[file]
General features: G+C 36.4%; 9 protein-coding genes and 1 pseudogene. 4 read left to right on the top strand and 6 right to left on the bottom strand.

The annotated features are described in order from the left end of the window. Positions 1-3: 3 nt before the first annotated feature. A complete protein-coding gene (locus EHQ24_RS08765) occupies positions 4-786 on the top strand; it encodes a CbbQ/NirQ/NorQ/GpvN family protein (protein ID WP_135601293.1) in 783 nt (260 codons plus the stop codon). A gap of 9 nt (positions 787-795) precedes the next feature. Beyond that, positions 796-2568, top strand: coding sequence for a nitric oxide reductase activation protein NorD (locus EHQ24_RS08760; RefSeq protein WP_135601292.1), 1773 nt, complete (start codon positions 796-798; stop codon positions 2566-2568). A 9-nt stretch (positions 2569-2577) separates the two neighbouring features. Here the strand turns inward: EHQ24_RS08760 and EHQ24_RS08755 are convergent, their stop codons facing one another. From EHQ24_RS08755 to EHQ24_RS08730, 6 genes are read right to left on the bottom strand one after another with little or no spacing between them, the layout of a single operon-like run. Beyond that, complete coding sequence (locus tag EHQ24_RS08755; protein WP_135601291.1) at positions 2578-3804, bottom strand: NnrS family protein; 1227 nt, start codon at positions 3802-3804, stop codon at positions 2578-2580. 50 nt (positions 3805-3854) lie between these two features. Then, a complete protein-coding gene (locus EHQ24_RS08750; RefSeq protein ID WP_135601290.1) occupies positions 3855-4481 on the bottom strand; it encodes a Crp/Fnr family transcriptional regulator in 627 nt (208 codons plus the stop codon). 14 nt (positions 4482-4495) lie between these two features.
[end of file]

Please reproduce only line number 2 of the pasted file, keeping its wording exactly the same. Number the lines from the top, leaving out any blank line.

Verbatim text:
The annotated features are described in order from the left end of the window. Positions 1-3: 3 nt before the first annotated feature. A complete protein-coding gene (locus EHQ24_RS08765) occupies positions 4-786 on the top strand; it encodes a CbbQ/NirQ/NorQ/GpvN family protein (protein ID WP_135601293.1) in 783 nt (260 codons plus the stop codon). A gap of 9 nt (positions 787-795) precedes the next feature. Beyond that, positions 796-2568, top strand: coding sequence for a nitric oxide reductase activation protein NorD (locus EHQ24_RS08760; RefSeq protein WP_135601292.1), 1773 nt, complete (start codon positions 796-798; stop codon positions 2566-2568). A 9-nt stretch (positions 2569-2577) separates the two neighbouring features. Here the strand turns inward: EHQ24_RS08760 and EHQ24_RS08755 are convergent, their stop codons facing one another. From EHQ24_RS08755 to EHQ24_RS08730, 6 genes are read right to left on the bottom strand one after another with little or no spacing between them, the layout of a single operon-like run. Beyond that, complete coding sequence (locus tag EHQ24_RS08755; protein WP_135601291.1) at positions 2578-3804, bottom strand: NnrS family protein; 1227 nt, start codon at positions 3802-3804, stop codon at positions 2578-2580. 50 nt (positions 3805-3854) lie between these two features. Then, a complete protein-coding gene (locus EHQ24_RS08750; RefSeq protein ID WP_135601290.1) occupies positions 3855-4481 on the bottom strand; it encodes a Crp/Fnr family transcriptional regulator in 627 nt (208 codons plus the stop codon). 14 nt (positions 4482-4495) lie between these two features.